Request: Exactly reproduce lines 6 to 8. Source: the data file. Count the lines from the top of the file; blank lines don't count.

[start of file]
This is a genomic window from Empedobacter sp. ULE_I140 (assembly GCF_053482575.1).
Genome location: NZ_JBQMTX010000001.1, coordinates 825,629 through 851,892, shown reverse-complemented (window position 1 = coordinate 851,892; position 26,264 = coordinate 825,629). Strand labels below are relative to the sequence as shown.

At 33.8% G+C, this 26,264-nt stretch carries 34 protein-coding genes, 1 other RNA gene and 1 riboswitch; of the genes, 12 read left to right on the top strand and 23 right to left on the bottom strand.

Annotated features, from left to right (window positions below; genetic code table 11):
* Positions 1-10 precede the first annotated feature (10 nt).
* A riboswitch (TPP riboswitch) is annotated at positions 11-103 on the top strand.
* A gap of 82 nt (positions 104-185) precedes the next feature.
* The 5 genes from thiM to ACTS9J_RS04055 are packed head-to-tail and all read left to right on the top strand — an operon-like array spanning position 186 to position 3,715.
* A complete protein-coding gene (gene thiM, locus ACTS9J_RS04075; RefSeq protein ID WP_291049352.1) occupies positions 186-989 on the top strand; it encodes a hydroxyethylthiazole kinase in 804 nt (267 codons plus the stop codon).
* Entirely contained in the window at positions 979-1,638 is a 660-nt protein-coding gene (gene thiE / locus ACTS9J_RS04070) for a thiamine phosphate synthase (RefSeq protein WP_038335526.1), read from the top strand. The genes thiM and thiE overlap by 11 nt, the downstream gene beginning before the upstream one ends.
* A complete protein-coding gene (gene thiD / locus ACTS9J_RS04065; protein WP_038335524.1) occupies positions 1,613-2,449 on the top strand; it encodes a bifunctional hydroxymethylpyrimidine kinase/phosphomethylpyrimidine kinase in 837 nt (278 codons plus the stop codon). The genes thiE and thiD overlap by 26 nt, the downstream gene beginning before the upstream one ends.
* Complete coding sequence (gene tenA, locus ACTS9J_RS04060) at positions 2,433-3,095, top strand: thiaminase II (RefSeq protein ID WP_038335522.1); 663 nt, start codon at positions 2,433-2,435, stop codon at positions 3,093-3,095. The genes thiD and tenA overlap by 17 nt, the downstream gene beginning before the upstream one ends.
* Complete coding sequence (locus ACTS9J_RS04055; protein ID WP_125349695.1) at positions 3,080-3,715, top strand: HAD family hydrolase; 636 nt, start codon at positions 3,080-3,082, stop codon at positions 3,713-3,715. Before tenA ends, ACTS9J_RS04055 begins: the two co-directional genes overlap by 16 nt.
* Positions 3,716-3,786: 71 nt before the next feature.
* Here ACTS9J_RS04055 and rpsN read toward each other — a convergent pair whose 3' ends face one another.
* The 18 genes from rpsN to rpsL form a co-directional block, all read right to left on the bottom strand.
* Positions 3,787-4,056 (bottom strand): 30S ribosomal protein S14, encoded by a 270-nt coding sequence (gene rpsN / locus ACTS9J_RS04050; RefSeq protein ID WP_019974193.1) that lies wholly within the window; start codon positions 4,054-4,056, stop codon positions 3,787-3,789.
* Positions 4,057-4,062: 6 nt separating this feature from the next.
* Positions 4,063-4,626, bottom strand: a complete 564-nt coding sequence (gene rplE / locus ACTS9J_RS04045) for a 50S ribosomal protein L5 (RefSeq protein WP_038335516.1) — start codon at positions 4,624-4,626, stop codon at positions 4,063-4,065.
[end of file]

* A riboswitch (TPP riboswitch) is annotated at positions 11-103 on the top strand.
* A gap of 82 nt (positions 104-185) precedes the next feature.
* The 5 genes from thiM to ACTS9J_RS04055 are packed head-to-tail and all read left to right on the top strand — an operon-like array spanning position 186 to position 3,715.